A people are as healthy and confident as the stories they tell themselves. Sick storytellers can make nations sick. Without stories we would go mad. Life would lose its moorings or orientation . . . stories can conquer fear, you know. They can make the heart larger.

– Ben Okri


The word potential has a specific, and aching, meaning for Africans. Ours is a continent of riches, that suffers the highest rates of poverty. Africa is the home of humanity but also a home where inhabitants feel unsafe. And it’s powerful and unique semi-matriarchal history is clouded by arch-patriarchy. Africa is as full of potential as a river that is obstructed by a dam. To free the river of potential so that it can flow into all corners of the continent and its diaspora, we need stories that illuminate and converge the past, present and future.

Two cultural stories that had a key impact on Africa’s cultural and literary sphere in the past decade are African feminism and afropolitanism. Through the 2010s, Afropolitanism catalyzed critical discussions to do with Africa and diaspora heritage, belonging, the arts, capitalism, elitism, and globalization at museums, conferences and exhibitions. It framed commercial magazines and academic books alike and outlined passionate debate both online and offline. African feminism too influenced cultural life in undeniable ways. The 2010s saw seminal books by writers like Chimamanda Adichie, Bernardine Evaristo, Chika Unigwe, Maaza Mengiste and Sisonke Msimang to name only a few African feminist writers who changed the face of the African literary scene. African feminist discourse shaped the global mainstream too, most explicitly in pop icon Beyoncé’s video for Flawless, which featured Adichie, but African feminist themes were visible also in blockbusters such as Black Panther. Elsewhere, panels, articles, Twitter debates, you name it, drove conversations. If it was unfashionable even for progressive-minded Africans to be feminist at the beginning of the 2010s, at the end of the decade it was so fashionable to be feminist that even sexist commentators wrote patriarchal commentary and labelled it feminist.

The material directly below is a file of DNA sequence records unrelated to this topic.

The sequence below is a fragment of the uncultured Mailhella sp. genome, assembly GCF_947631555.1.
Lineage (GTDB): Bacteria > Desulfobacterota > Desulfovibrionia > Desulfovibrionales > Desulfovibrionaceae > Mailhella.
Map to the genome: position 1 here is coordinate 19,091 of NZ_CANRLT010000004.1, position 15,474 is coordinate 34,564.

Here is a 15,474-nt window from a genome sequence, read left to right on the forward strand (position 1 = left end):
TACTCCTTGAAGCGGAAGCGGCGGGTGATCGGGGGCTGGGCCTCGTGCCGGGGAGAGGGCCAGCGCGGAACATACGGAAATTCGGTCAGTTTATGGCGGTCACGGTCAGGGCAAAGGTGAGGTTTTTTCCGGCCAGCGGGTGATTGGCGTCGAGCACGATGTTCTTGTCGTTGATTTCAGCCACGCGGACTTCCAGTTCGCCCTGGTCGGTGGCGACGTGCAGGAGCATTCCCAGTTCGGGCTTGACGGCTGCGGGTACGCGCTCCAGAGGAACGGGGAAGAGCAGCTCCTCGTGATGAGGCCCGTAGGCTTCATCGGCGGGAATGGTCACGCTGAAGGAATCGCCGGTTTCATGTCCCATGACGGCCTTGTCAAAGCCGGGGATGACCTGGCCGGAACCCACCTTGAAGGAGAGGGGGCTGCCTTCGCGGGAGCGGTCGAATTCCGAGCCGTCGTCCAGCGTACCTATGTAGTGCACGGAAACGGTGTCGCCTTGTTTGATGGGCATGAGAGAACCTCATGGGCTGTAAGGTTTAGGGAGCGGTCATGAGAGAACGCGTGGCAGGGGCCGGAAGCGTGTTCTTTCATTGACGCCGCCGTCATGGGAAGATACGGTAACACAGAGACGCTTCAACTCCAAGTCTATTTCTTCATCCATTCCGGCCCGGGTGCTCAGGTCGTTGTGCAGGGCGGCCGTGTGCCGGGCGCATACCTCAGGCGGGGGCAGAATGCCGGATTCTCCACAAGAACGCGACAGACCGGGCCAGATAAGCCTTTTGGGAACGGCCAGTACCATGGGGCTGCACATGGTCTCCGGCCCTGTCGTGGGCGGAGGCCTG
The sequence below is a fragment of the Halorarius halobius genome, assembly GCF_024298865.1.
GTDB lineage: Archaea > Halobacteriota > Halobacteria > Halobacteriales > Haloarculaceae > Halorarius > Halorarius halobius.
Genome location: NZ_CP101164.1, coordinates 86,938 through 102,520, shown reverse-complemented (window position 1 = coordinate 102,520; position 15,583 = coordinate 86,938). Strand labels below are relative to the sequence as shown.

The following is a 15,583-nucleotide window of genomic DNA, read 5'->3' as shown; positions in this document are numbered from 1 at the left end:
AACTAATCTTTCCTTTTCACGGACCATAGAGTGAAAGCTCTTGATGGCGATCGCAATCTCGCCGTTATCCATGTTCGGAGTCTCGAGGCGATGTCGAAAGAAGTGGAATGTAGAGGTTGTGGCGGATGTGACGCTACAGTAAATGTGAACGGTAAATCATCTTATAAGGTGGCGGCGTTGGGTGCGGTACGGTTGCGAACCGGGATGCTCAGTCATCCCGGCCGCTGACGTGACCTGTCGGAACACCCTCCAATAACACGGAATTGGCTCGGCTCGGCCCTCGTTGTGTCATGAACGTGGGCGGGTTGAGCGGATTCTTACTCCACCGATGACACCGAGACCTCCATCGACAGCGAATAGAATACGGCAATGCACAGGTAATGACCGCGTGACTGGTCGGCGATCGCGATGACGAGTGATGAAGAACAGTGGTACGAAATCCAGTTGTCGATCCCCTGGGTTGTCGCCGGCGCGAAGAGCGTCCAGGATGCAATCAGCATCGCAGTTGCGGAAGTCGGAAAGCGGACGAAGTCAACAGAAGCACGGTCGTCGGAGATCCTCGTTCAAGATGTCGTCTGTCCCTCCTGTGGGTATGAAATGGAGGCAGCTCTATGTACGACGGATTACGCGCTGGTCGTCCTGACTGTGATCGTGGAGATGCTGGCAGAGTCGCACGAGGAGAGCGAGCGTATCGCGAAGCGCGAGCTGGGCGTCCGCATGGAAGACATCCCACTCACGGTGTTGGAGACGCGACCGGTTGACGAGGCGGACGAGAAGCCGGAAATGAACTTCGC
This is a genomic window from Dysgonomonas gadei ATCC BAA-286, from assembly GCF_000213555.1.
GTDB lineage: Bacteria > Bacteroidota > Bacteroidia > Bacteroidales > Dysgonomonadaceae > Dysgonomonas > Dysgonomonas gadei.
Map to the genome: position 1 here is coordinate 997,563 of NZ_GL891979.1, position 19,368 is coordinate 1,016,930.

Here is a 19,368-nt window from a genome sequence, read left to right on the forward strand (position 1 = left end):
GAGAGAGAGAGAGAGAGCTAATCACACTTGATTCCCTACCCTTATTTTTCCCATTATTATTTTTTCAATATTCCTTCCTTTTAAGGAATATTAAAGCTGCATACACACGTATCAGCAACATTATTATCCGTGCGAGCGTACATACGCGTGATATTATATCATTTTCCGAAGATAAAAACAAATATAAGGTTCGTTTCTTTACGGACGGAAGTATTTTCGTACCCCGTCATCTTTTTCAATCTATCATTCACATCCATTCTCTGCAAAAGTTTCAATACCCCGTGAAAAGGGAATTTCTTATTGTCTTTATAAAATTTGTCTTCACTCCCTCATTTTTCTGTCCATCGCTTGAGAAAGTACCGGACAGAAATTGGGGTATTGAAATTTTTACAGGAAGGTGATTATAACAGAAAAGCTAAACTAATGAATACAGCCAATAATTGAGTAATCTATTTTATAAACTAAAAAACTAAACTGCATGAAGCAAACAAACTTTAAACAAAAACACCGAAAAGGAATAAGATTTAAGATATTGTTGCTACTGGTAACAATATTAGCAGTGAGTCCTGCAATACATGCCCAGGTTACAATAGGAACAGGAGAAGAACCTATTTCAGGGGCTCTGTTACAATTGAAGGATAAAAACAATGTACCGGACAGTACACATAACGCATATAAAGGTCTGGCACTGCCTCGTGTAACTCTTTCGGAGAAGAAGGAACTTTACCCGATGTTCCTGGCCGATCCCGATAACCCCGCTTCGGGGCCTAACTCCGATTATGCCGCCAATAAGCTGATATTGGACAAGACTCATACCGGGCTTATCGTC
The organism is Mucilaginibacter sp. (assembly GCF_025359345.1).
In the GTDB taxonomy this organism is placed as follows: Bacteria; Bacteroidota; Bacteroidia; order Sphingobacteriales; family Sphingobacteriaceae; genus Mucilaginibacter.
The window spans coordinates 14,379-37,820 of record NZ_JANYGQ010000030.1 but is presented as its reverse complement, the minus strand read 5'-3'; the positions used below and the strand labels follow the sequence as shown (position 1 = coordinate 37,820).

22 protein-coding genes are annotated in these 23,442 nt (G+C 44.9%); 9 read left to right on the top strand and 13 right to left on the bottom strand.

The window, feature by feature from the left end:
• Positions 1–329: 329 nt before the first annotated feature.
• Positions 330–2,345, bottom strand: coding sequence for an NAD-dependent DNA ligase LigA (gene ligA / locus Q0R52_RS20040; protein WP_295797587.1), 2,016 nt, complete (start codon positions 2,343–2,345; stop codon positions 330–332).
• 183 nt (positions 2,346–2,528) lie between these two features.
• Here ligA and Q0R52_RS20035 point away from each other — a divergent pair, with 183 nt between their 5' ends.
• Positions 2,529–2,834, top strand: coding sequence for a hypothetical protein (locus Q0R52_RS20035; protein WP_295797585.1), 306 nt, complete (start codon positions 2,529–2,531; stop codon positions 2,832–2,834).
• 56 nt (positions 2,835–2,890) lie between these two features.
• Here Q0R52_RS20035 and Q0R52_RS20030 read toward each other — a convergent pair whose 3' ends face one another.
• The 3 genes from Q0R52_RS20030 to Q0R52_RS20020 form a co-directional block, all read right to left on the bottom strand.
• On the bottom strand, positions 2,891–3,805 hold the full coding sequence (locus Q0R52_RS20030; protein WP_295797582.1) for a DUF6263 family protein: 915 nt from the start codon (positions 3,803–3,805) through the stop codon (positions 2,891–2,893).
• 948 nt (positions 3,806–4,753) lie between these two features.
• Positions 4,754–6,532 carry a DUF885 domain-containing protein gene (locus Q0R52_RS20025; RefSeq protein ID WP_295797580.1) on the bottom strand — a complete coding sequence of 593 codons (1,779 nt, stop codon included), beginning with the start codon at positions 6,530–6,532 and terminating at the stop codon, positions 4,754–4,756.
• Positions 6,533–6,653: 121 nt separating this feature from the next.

Many other important cultural stories and movements grew in tandem, and afropolitanism and African feminism made an impact also beyond cultural life. But in this piece I focus on their impact in culture specifically because I believe that the two have important stories to tell about Africa’s potential also in the coming decade. However, African feminism and afropolitanism are not by any means co-dependent as the title of this essay might imply. For one, African feminism goes back decades, if not centuries when you count proto-feminist movements in pre-modern Africa. Afropolitanism is relatively new though one could argue that there is an ancient “African cosmopolitanism” visible in the ethnicities, languages and lifestyles that make African nation-states today.